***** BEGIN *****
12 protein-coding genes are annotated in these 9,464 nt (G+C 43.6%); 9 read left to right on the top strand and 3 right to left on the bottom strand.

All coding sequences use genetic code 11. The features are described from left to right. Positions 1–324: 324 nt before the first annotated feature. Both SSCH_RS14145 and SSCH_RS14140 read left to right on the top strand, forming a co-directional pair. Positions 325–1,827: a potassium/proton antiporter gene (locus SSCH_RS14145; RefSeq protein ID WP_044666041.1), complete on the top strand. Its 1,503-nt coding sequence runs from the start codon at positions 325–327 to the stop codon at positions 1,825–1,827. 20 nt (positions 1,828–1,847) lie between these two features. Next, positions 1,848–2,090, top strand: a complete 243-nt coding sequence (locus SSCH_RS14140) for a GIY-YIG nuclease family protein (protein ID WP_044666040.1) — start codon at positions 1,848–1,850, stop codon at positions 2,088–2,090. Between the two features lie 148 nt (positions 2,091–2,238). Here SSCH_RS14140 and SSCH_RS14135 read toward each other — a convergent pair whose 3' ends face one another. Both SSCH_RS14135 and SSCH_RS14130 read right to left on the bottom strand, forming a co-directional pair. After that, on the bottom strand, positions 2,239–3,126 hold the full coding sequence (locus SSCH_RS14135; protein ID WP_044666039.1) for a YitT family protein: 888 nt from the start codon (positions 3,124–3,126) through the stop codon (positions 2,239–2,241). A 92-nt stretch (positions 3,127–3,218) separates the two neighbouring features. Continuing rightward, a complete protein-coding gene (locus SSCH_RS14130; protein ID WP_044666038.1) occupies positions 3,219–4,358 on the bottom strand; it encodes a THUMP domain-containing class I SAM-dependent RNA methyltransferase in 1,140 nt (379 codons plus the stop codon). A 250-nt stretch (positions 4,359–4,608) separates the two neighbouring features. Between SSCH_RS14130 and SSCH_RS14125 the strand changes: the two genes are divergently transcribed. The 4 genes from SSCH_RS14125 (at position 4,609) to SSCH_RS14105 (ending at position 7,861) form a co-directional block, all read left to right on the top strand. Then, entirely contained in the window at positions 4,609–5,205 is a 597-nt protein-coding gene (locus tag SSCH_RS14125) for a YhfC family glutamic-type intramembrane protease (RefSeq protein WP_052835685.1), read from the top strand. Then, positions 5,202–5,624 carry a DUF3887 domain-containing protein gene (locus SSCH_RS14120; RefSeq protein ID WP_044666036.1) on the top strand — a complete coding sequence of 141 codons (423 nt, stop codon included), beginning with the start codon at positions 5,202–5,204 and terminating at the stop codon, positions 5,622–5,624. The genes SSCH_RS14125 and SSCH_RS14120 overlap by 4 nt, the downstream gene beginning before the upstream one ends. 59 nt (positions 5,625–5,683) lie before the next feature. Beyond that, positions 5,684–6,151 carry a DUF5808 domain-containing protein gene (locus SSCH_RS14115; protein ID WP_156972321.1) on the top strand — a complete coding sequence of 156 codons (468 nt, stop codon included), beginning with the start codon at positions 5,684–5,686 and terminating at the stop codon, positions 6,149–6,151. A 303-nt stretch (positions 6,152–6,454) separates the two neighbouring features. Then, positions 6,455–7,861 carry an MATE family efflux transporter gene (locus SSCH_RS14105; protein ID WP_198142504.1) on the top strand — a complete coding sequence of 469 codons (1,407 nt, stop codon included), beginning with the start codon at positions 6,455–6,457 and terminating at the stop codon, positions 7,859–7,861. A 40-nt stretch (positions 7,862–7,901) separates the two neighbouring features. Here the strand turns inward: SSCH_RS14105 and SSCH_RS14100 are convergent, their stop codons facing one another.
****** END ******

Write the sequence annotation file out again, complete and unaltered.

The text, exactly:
12 protein-coding genes are annotated in these 9,464 nt (G+C 43.6%); 9 read left to right on the top strand and 3 right to left on the bottom strand.

All coding sequences use genetic code 11. The features are described from left to right. Positions 1–324: 324 nt before the first annotated feature. Both SSCH_RS14145 and SSCH_RS14140 read left to right on the top strand, forming a co-directional pair. Positions 325–1,827: a potassium/proton antiporter gene (locus SSCH_RS14145; RefSeq protein ID WP_044666041.1), complete on the top strand. Its 1,503-nt coding sequence runs from the start codon at positions 325–327 to the stop codon at positions 1,825–1,827. 20 nt (positions 1,828–1,847) lie between these two features. Next, positions 1,848–2,090, top strand: a complete 243-nt coding sequence (locus SSCH_RS14140) for a GIY-YIG nuclease family protein (protein ID WP_044666040.1) — start codon at positions 1,848–1,850, stop codon at positions 2,088–2,090. Between the two features lie 148 nt (positions 2,091–2,238). Here SSCH_RS14140 and SSCH_RS14135 read toward each other — a convergent pair whose 3' ends face one another. Both SSCH_RS14135 and SSCH_RS14130 read right to left on the bottom strand, forming a co-directional pair. After that, on the bottom strand, positions 2,239–3,126 hold the full coding sequence (locus SSCH_RS14135; protein ID WP_044666039.1) for a YitT family protein: 888 nt from the start codon (positions 3,124–3,126) through the stop codon (positions 2,239–2,241). A 92-nt stretch (positions 3,127–3,218) separates the two neighbouring features. Continuing rightward, a complete protein-coding gene (locus SSCH_RS14130; protein ID WP_044666038.1) occupies positions 3,219–4,358 on the bottom strand; it encodes a THUMP domain-containing class I SAM-dependent RNA methyltransferase in 1,140 nt (379 codons plus the stop codon). A 250-nt stretch (positions 4,359–4,608) separates the two neighbouring features. Between SSCH_RS14130 and SSCH_RS14125 the strand changes: the two genes are divergently transcribed. The 4 genes from SSCH_RS14125 (at position 4,609) to SSCH_RS14105 (ending at position 7,861) form a co-directional block, all read left to right on the top strand. Then, entirely contained in the window at positions 4,609–5,205 is a 597-nt protein-coding gene (locus tag SSCH_RS14125) for a YhfC family glutamic-type intramembrane protease (RefSeq protein WP_052835685.1), read from the top strand. Then, positions 5,202–5,624 carry a DUF3887 domain-containing protein gene (locus SSCH_RS14120; RefSeq protein ID WP_044666036.1) on the top strand — a complete coding sequence of 141 codons (423 nt, stop codon included), beginning with the start codon at positions 5,202–5,204 and terminating at the stop codon, positions 5,622–5,624. The genes SSCH_RS14125 and SSCH_RS14120 overlap by 4 nt, the downstream gene beginning before the upstream one ends. 59 nt (positions 5,625–5,683) lie before the next feature. Beyond that, positions 5,684–6,151 carry a DUF5808 domain-containing protein gene (locus SSCH_RS14115; protein ID WP_156972321.1) on the top strand — a complete coding sequence of 156 codons (468 nt, stop codon included), beginning with the start codon at positions 5,684–5,686 and terminating at the stop codon, positions 6,149–6,151. A 303-nt stretch (positions 6,152–6,454) separates the two neighbouring features. Then, positions 6,455–7,861 carry an MATE family efflux transporter gene (locus SSCH_RS14105; protein ID WP_198142504.1) on the top strand — a complete coding sequence of 469 codons (1,407 nt, stop codon included), beginning with the start codon at positions 6,455–6,457 and terminating at the stop codon, positions 7,859–7,861. A 40-nt stretch (positions 7,862–7,901) separates the two neighbouring features. Here the strand turns inward: SSCH_RS14105 and SSCH_RS14100 are convergent, their stop codons facing one another.